Published: 19/01/2016 18:03
Protected Denomination of Origin, Protected Geographical Indication and Guaranteed Traditional Speciality: Italy is the European leader in certified and protected products, with no fewer than 278 recognised denominations in agrifood, from traditional Balsamic vinegar of Modena to the Gargano orange, from Asiago cheese to Capocollo cured meat from Calabria. It beats France, which counts 226, and Spain’s 185.
A heritage that represents added value and a guarantee for consumers who do not seem, however, to know what the PDO, PGI and GTS acronyms stand for or what they mean. “From a study conducted by Qualivita, it has emerged that few Italians, less than 10 %, know what these acronyms mean”, explains Giuseppe Liberatore, chairman of the AICIG, the Italian association of Geographical Indication Consortia, to Adnkronos.
Too few, and yet “behind these acronyms are fundamental elements that first of all distinguish the products from generic ones.” says Liberatore. “We know exactly where their raw materials are produced, processed and packaged.” An element that should not be underestimated, given that for the EU, the indication of the origin of the raw material is not compulsory.
“Another fundamental aspect – continues Liberatore – is that they are monitored and guaranteed by a third party, that is, by state-recognised certifying bodies, and in turn monitored by an international organisation that accredits them and which makes sure that the producers actually comply with the given regulations. And this is a guarantee and protection for the consumer”.
Products protected at a national, European and in some cases international level: “the names of the products, recorded in a specific register, are protected on an EU level as a unique asset. To give an example, today only genuine Parmigiano Reggiano can use that name, and while that protection is guaranteed in Europe, the issue becomes more difficult in non-EU countries, which is why steps are being taken to forge direct agreements with some countries, like the United States, specifically to protect these names”.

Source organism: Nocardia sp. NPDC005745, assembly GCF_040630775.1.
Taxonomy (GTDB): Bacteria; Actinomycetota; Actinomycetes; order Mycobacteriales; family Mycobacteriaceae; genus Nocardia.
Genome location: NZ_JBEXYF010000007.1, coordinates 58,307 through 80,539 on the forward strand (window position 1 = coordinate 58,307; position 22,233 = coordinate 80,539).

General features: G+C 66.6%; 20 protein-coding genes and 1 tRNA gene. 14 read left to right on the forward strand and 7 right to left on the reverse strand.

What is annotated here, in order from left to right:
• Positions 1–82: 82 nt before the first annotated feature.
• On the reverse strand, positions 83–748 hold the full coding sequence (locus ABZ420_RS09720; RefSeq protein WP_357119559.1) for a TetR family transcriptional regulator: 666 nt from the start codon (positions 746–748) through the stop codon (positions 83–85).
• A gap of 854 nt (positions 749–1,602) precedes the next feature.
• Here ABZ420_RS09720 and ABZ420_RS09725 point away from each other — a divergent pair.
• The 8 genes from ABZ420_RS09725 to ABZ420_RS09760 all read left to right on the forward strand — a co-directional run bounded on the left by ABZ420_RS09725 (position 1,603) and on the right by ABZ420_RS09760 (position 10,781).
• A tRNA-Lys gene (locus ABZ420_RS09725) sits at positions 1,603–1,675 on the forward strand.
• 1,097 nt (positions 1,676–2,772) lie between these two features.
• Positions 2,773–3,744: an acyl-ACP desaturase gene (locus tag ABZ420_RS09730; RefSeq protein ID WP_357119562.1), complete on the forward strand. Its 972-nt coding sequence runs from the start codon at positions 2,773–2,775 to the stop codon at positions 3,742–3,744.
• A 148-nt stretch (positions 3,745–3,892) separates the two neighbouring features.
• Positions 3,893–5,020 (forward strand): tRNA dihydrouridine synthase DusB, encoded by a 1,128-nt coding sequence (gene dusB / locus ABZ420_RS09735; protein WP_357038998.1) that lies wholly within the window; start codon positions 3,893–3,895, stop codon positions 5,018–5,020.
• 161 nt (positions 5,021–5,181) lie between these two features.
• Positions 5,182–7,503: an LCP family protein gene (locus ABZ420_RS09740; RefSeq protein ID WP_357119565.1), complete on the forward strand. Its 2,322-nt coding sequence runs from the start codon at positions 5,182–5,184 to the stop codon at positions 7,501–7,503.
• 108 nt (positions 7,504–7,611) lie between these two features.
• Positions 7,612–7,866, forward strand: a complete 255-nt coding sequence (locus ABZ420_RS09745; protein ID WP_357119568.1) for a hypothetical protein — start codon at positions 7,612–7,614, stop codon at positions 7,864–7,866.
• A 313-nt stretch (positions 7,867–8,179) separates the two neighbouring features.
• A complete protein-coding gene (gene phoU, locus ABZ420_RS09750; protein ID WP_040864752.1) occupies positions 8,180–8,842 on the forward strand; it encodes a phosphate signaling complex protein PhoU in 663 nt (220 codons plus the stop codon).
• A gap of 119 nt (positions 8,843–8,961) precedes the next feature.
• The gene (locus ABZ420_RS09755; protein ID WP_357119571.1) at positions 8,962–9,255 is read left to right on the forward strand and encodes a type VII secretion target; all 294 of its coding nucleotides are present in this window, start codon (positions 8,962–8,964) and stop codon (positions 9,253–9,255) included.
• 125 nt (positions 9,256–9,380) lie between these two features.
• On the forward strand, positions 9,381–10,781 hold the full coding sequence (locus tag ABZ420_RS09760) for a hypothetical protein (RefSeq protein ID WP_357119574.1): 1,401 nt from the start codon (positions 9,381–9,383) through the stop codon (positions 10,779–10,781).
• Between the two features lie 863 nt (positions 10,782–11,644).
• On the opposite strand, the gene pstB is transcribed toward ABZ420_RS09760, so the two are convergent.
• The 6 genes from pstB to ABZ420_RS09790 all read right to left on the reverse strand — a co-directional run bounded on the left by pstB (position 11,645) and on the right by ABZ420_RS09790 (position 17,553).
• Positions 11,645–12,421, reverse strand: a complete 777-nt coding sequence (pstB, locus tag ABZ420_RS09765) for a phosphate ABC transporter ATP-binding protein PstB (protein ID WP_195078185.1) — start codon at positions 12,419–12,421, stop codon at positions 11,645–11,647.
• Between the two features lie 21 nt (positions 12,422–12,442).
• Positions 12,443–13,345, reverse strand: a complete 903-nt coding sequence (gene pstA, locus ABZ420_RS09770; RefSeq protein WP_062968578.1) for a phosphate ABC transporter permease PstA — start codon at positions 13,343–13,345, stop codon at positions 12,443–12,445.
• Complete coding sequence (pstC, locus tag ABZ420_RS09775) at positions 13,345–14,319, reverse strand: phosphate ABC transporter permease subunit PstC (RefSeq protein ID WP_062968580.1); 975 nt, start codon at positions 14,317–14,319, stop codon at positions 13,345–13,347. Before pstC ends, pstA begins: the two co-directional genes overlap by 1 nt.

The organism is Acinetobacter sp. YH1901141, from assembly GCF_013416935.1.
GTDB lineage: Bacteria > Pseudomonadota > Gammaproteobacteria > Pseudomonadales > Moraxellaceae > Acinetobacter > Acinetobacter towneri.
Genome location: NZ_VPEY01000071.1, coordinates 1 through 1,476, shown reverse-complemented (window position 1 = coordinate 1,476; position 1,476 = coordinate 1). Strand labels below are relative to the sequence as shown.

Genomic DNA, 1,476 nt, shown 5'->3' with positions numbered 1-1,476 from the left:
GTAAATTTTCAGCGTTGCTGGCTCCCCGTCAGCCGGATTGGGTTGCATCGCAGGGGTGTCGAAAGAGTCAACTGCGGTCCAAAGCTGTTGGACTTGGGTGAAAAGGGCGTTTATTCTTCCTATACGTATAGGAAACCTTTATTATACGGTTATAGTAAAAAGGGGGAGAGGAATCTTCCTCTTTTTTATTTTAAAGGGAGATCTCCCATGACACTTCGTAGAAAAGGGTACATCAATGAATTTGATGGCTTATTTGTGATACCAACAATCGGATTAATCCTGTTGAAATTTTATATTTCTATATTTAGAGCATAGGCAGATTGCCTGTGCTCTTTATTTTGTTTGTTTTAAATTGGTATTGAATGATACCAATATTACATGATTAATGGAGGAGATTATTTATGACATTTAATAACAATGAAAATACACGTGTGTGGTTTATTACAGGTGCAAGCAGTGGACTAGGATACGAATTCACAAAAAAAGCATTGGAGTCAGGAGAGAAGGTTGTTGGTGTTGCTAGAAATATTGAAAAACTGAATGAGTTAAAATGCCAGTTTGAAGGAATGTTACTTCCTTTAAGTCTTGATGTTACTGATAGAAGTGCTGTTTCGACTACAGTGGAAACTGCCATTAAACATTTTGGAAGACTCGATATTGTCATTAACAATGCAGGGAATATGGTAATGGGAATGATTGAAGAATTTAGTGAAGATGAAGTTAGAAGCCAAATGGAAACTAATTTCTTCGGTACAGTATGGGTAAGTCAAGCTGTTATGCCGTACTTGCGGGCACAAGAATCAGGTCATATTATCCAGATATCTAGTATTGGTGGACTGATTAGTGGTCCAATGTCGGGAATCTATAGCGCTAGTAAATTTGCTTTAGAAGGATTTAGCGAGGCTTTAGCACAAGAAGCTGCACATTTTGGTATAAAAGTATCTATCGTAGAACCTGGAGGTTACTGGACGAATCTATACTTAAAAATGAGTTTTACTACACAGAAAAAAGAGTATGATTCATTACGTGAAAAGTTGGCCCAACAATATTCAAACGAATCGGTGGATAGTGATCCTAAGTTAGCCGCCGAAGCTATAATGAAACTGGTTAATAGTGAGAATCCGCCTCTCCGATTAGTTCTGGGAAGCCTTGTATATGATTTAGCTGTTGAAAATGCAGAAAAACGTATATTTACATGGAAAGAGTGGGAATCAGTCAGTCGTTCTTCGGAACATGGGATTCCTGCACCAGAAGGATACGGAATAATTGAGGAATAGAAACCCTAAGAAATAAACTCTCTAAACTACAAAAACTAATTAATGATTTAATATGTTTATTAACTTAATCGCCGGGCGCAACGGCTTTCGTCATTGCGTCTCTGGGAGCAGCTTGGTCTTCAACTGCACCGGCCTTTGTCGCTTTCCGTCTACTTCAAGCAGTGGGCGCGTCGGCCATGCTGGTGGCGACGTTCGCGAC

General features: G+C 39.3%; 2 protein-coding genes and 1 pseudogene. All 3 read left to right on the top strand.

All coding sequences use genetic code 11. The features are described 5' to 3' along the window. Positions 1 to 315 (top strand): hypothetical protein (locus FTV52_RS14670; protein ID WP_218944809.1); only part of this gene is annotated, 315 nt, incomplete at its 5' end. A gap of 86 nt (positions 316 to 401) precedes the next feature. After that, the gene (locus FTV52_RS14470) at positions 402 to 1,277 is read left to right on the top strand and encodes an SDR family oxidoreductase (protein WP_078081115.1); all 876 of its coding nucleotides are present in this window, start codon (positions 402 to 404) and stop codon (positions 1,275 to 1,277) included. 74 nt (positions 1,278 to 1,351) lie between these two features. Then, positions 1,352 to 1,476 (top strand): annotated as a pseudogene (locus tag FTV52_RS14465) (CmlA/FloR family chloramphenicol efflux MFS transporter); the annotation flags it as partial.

But what is the procedure behind the denomination? Upstream is a group of producers often already part of a protection consortium, an organisation that brings together the interests of the entire supply chain involved in making a product (for a cheese, for instance, that would include the milk producers, those who make the cheese and those responsible for maturing it). A private association but with the public functions of protecting, monitoring and promoting the denomination, which are delegated by the state.
Producers or consortia request the recognition of a denomination, but starting the procedure means not only drawing up a request, but also and above all accompanying it with the elements required by the EU regulation to show that the product in question is really unusual and has a connection with the local area.
A procedure is thus begun that first goes through Rome and then through Brussels. The minimum time necessary to obtain the denomination is about three years, but it usually takes between 6 and 8 years “since there can be a lot of toing and froing between the EU, the applicants and the member state of questions and checks that take time”. In short, an often long and complicated process but if successful, it creates a denomination that certifies an extremely high quality product that should be protected and promoted effectively.
In this regard, in Italy “more should be done to promote these products: consumers need more information so that they can really appreciate their added value. Only few know exactly what the denominations represent and that is why we have formally asked mass retail to organise specific shop-in-shops inside supermarkets so that they can be better identified. Wherever this already happens, like in France, these products are a driving force”.